In Arizona, a woman is pregnant with her fifth baby. Her first baby was a C-section after a 39-week induction for “suspected big baby,” and she’s regretted agreeing to that non-evidence based induction ever since. Her next three babies were born vaginally with a different, wonderful doctor at that same hospital. After her family moved across the state, she found out the only hospital in her area does not allow vaginal birth for anyone who has ever had a C-section. She’s not willing to have non-medically indicated surgery. Even if she and her husband could afford to travel to another hospital three hours away, they can’t imagine the logistics and expense of taking their four children there to stay for an indefinite amount of time waiting for labor to happen. (Today in Arizona, legislators are debating whether to prohibit women from having supported home birth if they have had a prior C-section or are carrying a breech baby or twins. A seemingly reasonable safety measure? In context, this means a good number of those women will face mandatory surgery at their local hospitals if this bill passes. Some will submit to the surgeries; some will leave the state to give birth; some will have unattended or illegal home births.)
In Delaware, a woman has experienced a traumatic hospital birth with a doctor who left her feeling sexually abused after forcefully penetrating her several times, although there was no medical emergency. She’s still paying bills from that hospital visit, which ended in PTSD and a failure by the doctor and hospital to respond to her complaints about her mistreatment. She cannot imagine ever entering that facility unless there were a life-threatening emergency. Because of her family’s financial situation and the fact that she has other small children requiring care, it’s not possible for her to travel to another local hospital or to the single birth center in the state. Home birth there is essentially “underground,” with only one legal midwife in the whole state, which translates to a measure of uncertainty about who this woman might hire illegally and how seamless a transfer to the hospital would be, if there is an emergency.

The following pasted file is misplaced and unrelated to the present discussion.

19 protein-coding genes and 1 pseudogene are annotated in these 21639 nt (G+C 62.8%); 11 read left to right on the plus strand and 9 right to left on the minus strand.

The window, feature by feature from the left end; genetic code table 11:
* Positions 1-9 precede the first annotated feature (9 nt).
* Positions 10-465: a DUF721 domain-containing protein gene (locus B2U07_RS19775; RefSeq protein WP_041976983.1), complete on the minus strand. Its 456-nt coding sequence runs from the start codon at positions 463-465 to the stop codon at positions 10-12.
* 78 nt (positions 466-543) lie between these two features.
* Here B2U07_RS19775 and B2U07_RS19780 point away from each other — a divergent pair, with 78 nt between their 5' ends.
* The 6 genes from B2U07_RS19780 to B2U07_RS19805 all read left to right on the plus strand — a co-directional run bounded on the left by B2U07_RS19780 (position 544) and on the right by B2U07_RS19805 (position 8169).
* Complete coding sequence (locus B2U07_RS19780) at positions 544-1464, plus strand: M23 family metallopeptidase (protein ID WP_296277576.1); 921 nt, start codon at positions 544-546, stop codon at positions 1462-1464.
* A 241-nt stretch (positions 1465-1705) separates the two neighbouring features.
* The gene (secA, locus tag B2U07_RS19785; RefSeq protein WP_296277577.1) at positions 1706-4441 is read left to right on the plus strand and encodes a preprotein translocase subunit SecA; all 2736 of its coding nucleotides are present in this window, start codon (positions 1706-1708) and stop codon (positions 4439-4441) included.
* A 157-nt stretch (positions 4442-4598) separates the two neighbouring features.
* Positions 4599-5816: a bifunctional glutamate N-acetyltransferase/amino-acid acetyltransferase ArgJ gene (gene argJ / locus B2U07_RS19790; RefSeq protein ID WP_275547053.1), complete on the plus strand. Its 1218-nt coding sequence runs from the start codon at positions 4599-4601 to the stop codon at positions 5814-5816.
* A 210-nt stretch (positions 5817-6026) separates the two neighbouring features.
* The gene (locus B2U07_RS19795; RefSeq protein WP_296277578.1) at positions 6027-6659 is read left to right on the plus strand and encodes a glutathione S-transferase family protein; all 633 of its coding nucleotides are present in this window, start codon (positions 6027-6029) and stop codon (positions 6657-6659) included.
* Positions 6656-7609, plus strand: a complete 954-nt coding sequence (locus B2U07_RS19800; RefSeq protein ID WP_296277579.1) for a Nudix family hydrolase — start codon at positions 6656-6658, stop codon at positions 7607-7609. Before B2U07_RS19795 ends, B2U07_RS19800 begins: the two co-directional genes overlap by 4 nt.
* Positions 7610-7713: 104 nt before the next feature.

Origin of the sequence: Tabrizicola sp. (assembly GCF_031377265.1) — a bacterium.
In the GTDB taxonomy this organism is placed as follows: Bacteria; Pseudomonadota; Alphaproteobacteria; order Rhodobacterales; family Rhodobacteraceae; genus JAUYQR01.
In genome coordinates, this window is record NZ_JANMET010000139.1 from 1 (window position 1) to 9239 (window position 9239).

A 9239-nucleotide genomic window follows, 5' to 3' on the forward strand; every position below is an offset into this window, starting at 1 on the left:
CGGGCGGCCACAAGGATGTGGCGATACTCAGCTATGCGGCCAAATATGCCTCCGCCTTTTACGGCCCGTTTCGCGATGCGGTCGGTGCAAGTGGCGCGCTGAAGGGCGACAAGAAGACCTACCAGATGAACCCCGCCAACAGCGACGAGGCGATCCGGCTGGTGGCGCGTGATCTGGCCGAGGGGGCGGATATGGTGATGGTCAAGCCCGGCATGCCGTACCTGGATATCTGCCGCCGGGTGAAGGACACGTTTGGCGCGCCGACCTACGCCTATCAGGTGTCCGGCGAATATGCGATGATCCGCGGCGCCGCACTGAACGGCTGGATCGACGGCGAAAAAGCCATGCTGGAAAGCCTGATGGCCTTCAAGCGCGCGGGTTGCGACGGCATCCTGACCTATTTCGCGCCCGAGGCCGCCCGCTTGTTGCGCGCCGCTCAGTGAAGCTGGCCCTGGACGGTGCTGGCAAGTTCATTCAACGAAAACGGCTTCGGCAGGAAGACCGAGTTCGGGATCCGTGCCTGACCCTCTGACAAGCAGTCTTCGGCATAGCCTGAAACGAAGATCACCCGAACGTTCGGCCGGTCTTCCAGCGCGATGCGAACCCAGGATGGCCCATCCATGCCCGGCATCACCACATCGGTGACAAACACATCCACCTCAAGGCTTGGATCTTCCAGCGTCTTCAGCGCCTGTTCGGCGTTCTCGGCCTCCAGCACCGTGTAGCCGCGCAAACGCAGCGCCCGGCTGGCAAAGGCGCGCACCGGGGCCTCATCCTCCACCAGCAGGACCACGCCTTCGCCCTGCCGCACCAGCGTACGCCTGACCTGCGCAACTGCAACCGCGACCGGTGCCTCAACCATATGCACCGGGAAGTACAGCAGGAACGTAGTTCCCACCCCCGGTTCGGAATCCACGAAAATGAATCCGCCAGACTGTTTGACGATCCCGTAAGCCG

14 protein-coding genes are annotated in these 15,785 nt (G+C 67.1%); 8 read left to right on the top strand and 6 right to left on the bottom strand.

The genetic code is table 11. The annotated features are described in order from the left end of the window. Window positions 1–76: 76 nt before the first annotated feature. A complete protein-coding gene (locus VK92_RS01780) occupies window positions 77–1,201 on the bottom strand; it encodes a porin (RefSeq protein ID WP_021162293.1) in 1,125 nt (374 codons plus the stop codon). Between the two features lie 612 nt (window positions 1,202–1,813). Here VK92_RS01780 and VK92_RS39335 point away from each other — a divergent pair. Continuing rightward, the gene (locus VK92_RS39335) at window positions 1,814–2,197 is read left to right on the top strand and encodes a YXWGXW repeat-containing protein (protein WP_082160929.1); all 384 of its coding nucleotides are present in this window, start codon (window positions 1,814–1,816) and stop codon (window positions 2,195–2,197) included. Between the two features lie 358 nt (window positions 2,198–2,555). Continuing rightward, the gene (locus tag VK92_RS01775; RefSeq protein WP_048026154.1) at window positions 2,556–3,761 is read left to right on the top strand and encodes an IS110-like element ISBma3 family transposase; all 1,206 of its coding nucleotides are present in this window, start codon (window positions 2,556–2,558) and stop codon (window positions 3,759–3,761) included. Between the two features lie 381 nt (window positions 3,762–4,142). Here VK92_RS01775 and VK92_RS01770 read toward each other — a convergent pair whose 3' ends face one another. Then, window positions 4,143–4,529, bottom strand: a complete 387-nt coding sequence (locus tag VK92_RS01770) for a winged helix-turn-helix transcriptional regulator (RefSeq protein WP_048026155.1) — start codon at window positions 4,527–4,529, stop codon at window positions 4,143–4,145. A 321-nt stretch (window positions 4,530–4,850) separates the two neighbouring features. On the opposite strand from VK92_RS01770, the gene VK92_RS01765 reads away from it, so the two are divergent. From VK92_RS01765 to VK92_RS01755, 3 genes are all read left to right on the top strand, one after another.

In Louisiana – the state with the worst infant mortality rate in the U.S. – a woman is pregnant for the fourth time, having had one prior Cesarean, followed by two uncomplicated vaginal births in another state. There is one birth center in Louisiana, but it did not offer vaginal birth after Cesarean as of January 2014, and the only hospital within driving distance has a 47% C-section rate, a ban on vaginal birth after Cesarean, and a local reputation for being unsanitary, poorly staffed, and, based on a Consumer Reports publication, rife with medical safety issues. They don’t allow doulas at all. She applies to the state for permission* to have a well-respected licensed midwife (one of eight in the whole state) attend her at home instead, and is denied because of her previous C-section.
In California, a woman who has had a C-section faces a hospital ban of vaginal birth after Cesarean. Her insurance refuses to pay for her to go elsewhere, citing the “lack of medical necessity” of vaginal birth. She spends her entire pregnancy fighting with the insurance company over this policy and is denied six times in her appeals.